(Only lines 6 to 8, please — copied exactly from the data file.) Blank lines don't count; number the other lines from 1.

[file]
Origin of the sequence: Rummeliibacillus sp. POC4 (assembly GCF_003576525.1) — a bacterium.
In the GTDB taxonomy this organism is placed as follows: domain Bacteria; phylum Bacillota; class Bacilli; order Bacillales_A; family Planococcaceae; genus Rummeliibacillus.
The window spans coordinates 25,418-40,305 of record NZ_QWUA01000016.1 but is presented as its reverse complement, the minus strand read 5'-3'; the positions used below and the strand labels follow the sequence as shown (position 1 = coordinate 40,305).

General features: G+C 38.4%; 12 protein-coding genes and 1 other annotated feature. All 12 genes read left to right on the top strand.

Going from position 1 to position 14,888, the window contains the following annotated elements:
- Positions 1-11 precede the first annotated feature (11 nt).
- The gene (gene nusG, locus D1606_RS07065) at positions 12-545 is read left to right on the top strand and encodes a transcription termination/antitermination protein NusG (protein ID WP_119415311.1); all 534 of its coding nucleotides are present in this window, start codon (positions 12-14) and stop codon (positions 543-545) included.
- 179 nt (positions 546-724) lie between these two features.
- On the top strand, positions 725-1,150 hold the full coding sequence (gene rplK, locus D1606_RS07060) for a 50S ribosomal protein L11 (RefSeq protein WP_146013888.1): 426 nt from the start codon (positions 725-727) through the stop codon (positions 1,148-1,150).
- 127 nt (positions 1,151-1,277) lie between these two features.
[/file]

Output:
- Positions 1-11 precede the first annotated feature (11 nt).
- The gene (gene nusG, locus D1606_RS07065) at positions 12-545 is read left to right on the top strand and encodes a transcription termination/antitermination protein NusG (protein ID WP_119415311.1); all 534 of its coding nucleotides are present in this window, start codon (positions 12-14) and stop codon (positions 543-545) included.
- 179 nt (positions 546-724) lie between these two features.